Daedelus constructed a huge maze... the labyrinth to contain the Minotaur, but soon found himself and his son Icarus trapped within it. They managed to escape the labyrinth, but fearing for both their lives, decided upon escape. To do this, Daedelus- who was a pretty handy sort of guy- constructed two pairs of wings out of feathers and wax. One for him, and one for his son.

Before flying off the island, he warned Icarus to avoid flying too high. However, as they began to fly, Icarus became enthralled with the feeling of flight and went higher, and higher- until the heat of the sun melted the wax that held his wings together and he plummeted to the sea and drowned.

He should have listened to his father... or as Richard put it in 'Ain't That to Die For':

But the quick of us pick Icarus
To be stinker of a pilot
But anyone that near the sun
Ain't no shrinking violet

Damocles- Damocles was a courtier to Dionysius I. He was... how can I put this...

A kiss-ass. He constantly praised Dionysius in every possible way until one day he was invited to dinner with the previous knowledge that a sword would be held over his head during the meal by a single hair, Dionysius's not-so-subtle reminder that his life was never certain.

Damocles is not mythological by definition as he is rumored to have actually lived during the time of Dionysius I, who was a known tyrant. (as if you couldn't have guessed that... how many people invite you to dinner and let you know there'll be a sword over your head?) However, the likelihood of Damocles actually having a sword hung over his head by a single hair is probably about as likely as Davy Crockett killing him a 'bar' when he was only three.

Hence, the phrase "sword of Damocles" is used to indicate always present danger. And in the song 'Sword of Damocles' (Bet you didn't see THAT one coming!) Rocky is commenting on his situation by way of the phrase.

Apollo- The son of Zeus and Leto, Apollo was the God of light, healing, and archery. According to myth, he spoke the moment he was born, saying "The lyre and the curved bow shall ever be dear to me, and I will declare to men the unfailing will of Zeus". If people died suddenly or unexplicably, it was often said they had been stuck with one of Apollo's arrows.

Anyway, he makes an appearance in 'Running With the Noisy Boys':

Each one has their separate laugh
Some cheap, some late, some hollow
Some love to give their autograph
Some love the God Apollo

Part Three: Imagery and wordplay

In discussing Richard's lyrics, we would be doing them an incredible disservice if we did not mention the constant use of mental imagery and the playing of words within his songs.

This is something of particular interest to me. Most songs I have come across in recent years are lucky if they conjure the simplest images that the song is supposedly trying to purvey. It seems that a love for words and the wont to use them to your own advantage is a long-lost art in the realm of song. Pity.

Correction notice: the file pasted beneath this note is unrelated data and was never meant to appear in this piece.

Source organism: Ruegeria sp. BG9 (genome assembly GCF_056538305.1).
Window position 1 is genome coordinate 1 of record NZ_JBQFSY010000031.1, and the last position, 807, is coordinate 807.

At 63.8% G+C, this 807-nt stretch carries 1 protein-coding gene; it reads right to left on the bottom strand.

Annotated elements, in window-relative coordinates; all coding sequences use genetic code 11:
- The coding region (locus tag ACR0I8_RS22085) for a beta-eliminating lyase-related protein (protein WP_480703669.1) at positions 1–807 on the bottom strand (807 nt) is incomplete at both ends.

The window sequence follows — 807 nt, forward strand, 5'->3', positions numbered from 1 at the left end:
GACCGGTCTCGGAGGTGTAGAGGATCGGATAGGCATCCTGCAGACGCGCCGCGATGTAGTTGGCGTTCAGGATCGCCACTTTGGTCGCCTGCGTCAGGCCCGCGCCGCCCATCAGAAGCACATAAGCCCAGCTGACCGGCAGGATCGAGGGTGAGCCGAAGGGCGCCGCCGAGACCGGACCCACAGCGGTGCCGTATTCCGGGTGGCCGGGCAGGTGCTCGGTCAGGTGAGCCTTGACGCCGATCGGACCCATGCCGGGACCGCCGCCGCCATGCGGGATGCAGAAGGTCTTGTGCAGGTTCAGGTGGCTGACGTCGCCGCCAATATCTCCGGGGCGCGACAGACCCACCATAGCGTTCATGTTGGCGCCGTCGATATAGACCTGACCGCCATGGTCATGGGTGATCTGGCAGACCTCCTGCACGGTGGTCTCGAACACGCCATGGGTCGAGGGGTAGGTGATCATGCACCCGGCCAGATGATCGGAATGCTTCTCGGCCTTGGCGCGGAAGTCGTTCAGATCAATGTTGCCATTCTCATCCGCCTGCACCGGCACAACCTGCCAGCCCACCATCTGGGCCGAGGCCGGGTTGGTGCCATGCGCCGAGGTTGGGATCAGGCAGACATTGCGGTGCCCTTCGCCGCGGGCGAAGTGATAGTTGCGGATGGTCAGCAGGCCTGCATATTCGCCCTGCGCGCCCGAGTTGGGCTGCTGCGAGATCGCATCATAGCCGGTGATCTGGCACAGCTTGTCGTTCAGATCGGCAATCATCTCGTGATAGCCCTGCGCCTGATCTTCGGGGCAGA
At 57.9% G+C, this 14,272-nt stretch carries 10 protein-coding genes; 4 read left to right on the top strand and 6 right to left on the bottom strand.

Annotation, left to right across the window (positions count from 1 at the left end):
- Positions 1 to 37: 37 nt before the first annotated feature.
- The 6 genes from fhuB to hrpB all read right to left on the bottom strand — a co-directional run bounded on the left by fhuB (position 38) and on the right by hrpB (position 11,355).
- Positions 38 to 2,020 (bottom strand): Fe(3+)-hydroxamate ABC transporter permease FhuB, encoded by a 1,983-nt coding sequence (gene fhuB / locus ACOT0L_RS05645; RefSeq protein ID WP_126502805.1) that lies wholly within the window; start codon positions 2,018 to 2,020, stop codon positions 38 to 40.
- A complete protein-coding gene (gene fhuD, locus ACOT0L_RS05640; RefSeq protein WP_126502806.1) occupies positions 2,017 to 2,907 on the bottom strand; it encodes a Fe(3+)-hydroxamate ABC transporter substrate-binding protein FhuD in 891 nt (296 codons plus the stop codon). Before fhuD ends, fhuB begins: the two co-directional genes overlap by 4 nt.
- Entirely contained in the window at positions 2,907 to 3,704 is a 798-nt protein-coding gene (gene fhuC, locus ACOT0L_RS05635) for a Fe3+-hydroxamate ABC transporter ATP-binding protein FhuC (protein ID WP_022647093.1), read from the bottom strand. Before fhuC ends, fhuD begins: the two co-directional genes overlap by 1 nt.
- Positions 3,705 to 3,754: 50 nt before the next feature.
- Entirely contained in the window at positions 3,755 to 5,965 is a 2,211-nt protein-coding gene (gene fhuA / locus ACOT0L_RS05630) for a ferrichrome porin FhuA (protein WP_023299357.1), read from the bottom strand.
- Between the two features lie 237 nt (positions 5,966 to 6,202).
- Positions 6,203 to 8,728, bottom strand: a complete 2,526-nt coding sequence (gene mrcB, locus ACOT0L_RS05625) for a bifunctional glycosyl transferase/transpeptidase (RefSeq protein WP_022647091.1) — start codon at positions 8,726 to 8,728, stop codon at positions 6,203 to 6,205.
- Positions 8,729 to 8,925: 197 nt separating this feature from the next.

Richard not only uses words and imagery to convey an emotion or feeling, but also finds new meanings within common phrases. Most texts on songwriting will tell you that you might as well drink poison if you use cliches' in your work. However, Richard manages to get away with what would normally be considered taboo by giving the words a bit of a new spin.

Consider, as our first example, Merry Christmas Baby:

May Christmas past and future be
A Christmas present just for me

In this phrase, Richard has conjured up the oft-used images of Dickens' famous spectral trio- the Ghosts of Christmas Past, Present, and Future... but in the lyric they are rearranged and represented in a new context. The Christmas past and future now become a literal present to the singer.

Trickery with the use of words is another tactic employed... take as an example a lyric from Running With the Noisy Boys:

Some stay up late and master fate
With exec high-tech toys

I'd like to know how many people who have heard this song actually realized what the lyrics were, and did NOT hear "masturbate". The reference in the following line to "toys" only makes the allusion seem more pronounced. It's not what it sounds like, but it sure seems like it is.

Pseud's Corner is a literal cornucopia of references, plays, and trickery. Within it, we find reference to "Bakewell Tart", a jibe at a then popular female newscaster... a knock on Anthony Haden-Guest ("For I'm Anthony Haden's Guest"). To the listener ... particularly those who were not around in London in the 70's, the references may easily slip by... but this does not deter from their brilliance.

The Richard O'Brien Crusade est. 1996